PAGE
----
UPDATED: January 26, 2017 at 2:30 p.m.
Publicly backing Republican politicians is not a common pastime for Harvard Law professors, many of whom are known for their liberal beliefs. But in recent months, professor of Law emeritus Alan M. Dershowitz has emerged as one of President Donald Trump’s most vocal intellectual defenders.
Though he is a lifelong Democrat, Dershowitz is famous for speaking out on controversial issues regardless of who he supports in the ballot box. In recent months, Dershowitz has taken to Fox News, CNN, and the pages of the Boston Globe and the Washington Examiner to defend Trump’s legal authority on certain actions as well as the state of his mental health.
“We are all entitled to our opinions regarding the president’s political and personal qualifications to serve. I voted for Hillary Clinton in the last election because I felt she was more qualified than Donald Trump to be president. That is my right as an American voter,” he wrote in the Examiner. “But psychiatrists and other mental health professionals have no more right to pathologize a president or a candidate because they disagree with his or her political views than do prosecutors or politicians have a right to criminalize political opponents.”
Writing in the Globe, Dershowitz challenged Senator Dianne Feinstein’s assertion that Trump’s firing of former FBI Director James B. Comey could amount to obstruction of justice. Pulling references from the Constitution and history, Dershowitz refuted the Democratic senator’s statements in a 831-word op-ed in December.
Topping Dershowitz's advocacy, his latest book, “Trumped Up: How Criminalization of Political Differences Endangers Democracy,” hit bookstores in August.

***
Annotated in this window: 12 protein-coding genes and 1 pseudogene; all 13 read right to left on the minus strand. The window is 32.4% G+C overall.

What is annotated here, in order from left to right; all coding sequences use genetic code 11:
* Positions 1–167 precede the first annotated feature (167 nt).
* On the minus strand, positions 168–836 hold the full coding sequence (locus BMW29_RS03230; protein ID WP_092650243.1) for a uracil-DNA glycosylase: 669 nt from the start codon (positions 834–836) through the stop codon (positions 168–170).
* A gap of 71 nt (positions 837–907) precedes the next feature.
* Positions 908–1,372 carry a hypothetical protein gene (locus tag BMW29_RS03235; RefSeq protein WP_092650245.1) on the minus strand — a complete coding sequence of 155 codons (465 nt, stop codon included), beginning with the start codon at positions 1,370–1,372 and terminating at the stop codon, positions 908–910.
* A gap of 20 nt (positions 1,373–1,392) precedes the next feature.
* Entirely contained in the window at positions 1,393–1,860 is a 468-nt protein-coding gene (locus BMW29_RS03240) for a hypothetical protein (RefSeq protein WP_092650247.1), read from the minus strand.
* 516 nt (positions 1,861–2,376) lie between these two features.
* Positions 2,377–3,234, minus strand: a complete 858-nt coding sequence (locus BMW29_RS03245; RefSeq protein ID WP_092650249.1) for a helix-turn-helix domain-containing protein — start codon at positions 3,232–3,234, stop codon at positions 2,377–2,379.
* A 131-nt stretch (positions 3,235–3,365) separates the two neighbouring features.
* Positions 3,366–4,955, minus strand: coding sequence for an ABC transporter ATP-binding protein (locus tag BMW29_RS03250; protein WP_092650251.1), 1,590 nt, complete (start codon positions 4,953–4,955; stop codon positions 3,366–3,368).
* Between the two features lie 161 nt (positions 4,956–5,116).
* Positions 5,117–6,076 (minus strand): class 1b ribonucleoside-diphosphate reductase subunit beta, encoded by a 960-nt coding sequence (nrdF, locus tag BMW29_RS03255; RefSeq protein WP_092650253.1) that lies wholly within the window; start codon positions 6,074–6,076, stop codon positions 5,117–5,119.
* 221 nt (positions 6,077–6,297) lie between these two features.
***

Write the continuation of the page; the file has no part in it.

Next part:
Trump, in turn, has seized on Dershowitz as his intellectual champion and as a source of legitimacy. Trump recently wrote on Twitter that Dershowitz is a "must watch."
“Legal Scholar Alan Dershowitz was just on @foxandfriends talking of what is going on with respect to the greatest Witch Hunt in U.S. political history," Trump wrote. "Enjoy!”
In a Dec. 2017 interview with the New York Times, Trump called Dershowitz “amazing” and said he has “seen him a number of times.”
Dershowitz’s Democratic track record seems to enthrall the President; in the December Times interview, Trump repeatedly referred to Dershowitz as “a liberal Democrat” before citing the professor’s media appearances to back up his claim that his campaign did not collude with the Russians.
“I watched Alan Dershowitz the other day, he said, No. 1, there is no collusion, No. 2, collusion is not a crime, but even if it was a crime, there was no collusion,” Trump told the Times. “And he said that very strongly. He said there was no collusion. And he has studied this thing very closely.”
While Dershowitz has publicly defended the legal authority of Trump and some of his policies, he said he wants to make it clear that he is not a supporter of the president.
“I do not support Trump. I do not support his policies, I go out of my way to condemn his policies. I am not giving him legal advice, I am stating in public what the law is and what the law should be,” Dershowitz said in an interview Thursday.
If Hillary Clinton had been elected president, Dershowitz said he would be making legal arguments similar to those he is making now, with one critical difference: he would have the backing of the Harvard Law School faculty.